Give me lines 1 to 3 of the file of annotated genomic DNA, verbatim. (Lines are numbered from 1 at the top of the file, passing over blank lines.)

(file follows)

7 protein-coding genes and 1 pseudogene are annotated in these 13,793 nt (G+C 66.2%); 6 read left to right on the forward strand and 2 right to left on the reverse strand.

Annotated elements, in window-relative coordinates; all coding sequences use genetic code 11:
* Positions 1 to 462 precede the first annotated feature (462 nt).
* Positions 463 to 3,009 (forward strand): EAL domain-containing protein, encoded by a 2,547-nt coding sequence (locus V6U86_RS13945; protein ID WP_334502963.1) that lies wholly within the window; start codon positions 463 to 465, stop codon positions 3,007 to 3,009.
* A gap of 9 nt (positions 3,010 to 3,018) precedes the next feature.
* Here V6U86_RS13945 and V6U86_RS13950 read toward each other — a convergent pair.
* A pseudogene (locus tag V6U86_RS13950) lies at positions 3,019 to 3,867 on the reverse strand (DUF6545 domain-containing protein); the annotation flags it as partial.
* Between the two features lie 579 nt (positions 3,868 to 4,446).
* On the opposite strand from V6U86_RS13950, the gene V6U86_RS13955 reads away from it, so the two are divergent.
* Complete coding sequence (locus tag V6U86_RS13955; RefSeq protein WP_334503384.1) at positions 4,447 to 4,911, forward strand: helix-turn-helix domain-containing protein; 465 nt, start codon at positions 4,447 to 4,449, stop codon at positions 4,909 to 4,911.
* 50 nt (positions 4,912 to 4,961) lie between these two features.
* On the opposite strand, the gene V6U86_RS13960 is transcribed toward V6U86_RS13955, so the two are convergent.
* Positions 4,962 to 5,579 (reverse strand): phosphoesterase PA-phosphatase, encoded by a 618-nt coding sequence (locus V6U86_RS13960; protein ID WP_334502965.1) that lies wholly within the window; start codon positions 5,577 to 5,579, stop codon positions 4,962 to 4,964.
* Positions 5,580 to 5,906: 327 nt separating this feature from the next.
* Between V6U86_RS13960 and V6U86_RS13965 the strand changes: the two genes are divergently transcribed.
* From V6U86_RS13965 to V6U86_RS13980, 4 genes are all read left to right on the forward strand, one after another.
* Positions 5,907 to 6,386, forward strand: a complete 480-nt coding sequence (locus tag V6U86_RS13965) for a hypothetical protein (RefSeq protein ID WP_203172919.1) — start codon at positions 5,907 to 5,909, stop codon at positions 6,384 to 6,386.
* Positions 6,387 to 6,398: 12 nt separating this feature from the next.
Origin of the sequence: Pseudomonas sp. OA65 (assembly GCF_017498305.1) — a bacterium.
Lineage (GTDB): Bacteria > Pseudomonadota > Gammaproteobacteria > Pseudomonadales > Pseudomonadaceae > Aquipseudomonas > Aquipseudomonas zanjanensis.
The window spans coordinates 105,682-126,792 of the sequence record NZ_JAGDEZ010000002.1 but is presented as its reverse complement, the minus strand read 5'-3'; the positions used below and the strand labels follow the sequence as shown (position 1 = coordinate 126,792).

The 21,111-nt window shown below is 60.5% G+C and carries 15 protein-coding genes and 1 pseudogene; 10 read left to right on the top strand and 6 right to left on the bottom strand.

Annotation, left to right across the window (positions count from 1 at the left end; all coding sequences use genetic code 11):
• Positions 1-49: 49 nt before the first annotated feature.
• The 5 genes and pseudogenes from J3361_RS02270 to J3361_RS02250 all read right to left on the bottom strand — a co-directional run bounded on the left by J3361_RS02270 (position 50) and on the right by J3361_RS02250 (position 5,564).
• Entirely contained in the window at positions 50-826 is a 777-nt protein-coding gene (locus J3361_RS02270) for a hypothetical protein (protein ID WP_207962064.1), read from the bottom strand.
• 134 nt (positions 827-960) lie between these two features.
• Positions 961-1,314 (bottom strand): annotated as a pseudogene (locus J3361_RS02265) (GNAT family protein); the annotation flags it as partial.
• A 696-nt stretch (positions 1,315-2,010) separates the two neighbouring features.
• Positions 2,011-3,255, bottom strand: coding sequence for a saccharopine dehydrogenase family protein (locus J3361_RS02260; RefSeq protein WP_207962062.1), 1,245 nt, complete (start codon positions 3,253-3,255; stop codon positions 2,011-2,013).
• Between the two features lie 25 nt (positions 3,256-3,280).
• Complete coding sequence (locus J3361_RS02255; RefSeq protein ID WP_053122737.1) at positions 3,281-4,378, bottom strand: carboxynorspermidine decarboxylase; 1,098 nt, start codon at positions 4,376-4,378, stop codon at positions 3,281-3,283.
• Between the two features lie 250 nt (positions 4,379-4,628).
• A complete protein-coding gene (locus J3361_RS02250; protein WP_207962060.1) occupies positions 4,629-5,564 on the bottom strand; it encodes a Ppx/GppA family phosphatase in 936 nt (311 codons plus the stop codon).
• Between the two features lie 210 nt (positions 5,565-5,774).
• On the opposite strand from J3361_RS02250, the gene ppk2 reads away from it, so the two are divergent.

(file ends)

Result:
7 protein-coding genes and 1 pseudogene are annotated in these 13,793 nt (G+C 66.2%); 6 read left to right on the forward strand and 2 right to left on the reverse strand.

Annotated elements, in window-relative coordinates; all coding sequences use genetic code 11:
* Positions 1 to 462 precede the first annotated feature (462 nt).